Why Won’t My Laptop Connect to WiFi: Some Simple Things to Check

We count on our Wi-Fi to keep us connected at all times. When your laptop won’t connect to Wi-Fi, it can set you back from doing important things like work or homework. To trouble shooting your Wi-Fi connectivity issues, it’s time to take a look at the health of your network.

 

How to Check Your Network

To check the performance of your network using your router’s IP address you will need an Internet connection, either through an Ethernet cable or Wi-Fi. If you’re unable to connect to Wi-Fi, you may need to contact your Internet service provider for additional steps.

If exploring your router’s IP address settings seems a little too techy for you, a simple solution that gives you easy access to your home network is to use network monitoring software. Network monitoring software is a tool designed to help you monitor and manage your home network, allowing you to optimize your connections and effectively troubleshoot.

 

Three Things to Check on Your Network

  1. Connected Devices – Take a look at the devices currently connected to your Wi-Fi and disconnect unfamiliar or inactive devices. By decluttering your network of extra devices that you don’t use, you increase your network traffic speeds and bandwidth availability for your other devices.
  2. Security Settings – If you’re seeing unfamiliar devices on your network, you may have a freeloader. It’s always a good idea to password protect your home Wi-Fi network and establish a guest network. Not only does this prevent your neighbors from cluttering up your network and leaving you with slow or no Internet access, but it adds a level of protection for your personal data. Win-win!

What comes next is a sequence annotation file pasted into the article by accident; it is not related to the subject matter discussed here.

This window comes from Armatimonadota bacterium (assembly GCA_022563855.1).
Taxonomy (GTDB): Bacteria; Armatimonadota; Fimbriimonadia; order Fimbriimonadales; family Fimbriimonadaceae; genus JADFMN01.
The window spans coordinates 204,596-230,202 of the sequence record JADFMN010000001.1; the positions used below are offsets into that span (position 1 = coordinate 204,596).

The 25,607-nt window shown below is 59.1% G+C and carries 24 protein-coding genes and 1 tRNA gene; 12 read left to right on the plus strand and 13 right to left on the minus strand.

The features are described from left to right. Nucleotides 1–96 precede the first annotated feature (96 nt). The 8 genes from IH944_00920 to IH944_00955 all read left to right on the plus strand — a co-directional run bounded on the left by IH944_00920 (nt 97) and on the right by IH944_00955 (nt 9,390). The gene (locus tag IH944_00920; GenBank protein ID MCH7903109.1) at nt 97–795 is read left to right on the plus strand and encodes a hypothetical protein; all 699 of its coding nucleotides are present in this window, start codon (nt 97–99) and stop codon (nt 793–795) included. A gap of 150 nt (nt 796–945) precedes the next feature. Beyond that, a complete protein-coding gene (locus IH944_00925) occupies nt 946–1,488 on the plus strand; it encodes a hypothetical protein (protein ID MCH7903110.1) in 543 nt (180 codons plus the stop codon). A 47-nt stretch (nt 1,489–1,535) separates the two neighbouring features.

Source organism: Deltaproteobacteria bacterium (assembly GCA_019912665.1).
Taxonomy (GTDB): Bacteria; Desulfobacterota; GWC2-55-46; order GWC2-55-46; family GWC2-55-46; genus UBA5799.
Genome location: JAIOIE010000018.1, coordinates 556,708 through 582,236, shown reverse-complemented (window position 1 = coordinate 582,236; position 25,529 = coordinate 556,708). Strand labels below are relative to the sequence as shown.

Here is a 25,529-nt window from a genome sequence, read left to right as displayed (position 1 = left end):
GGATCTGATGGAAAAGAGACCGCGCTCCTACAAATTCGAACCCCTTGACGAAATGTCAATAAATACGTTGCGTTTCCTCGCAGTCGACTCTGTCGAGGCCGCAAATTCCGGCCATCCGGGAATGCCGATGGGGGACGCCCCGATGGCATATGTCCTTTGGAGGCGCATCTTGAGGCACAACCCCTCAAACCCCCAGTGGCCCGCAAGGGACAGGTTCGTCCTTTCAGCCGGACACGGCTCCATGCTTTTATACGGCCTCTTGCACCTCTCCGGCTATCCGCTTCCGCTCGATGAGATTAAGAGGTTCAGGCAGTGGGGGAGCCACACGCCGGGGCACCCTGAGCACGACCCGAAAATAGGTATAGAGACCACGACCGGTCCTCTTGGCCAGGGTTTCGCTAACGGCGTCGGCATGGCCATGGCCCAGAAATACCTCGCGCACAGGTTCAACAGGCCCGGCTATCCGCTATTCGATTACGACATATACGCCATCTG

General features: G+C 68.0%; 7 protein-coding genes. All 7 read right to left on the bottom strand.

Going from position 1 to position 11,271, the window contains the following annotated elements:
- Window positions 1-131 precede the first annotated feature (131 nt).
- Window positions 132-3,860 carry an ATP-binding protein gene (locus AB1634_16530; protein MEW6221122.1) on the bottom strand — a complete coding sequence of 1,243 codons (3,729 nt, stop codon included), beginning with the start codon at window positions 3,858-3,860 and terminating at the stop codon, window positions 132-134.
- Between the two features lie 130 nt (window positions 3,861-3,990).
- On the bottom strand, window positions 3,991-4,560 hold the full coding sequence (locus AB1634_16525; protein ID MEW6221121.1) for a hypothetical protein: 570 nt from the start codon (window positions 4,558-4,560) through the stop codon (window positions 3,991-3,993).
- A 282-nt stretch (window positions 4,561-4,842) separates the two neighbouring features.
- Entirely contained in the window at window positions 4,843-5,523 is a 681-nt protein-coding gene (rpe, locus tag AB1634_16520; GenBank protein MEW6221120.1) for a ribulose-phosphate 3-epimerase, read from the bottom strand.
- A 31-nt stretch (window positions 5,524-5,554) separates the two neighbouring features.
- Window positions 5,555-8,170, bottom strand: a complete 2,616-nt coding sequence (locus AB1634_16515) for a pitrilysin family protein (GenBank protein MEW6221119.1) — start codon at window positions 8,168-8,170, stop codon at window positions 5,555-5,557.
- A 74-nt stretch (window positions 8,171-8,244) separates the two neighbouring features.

3. Use Band Steering – Use band steering features to automatically direct devices to the appropriate band. This ensures that each device is getting the connection needed to perform properly. For example, older devices would be directed to your networks 2.5GHz band while your gaming consoles or computer get directed to the 5GHz band to ensure you get buffer free game play, streaming, or web browsing. Opt for a router or network monitoring software that includes this feature.

 

Trouble Shoot with a Technician

If the three steps above don’t resolve the issue, then consider contacting your Internet Service Provider technician. If you have a network monitoring software or managed Wi-Fi tool, your technician may be able to remotely access your network to diagnose and resolve your connection issues, saving you the hassle of a house call.

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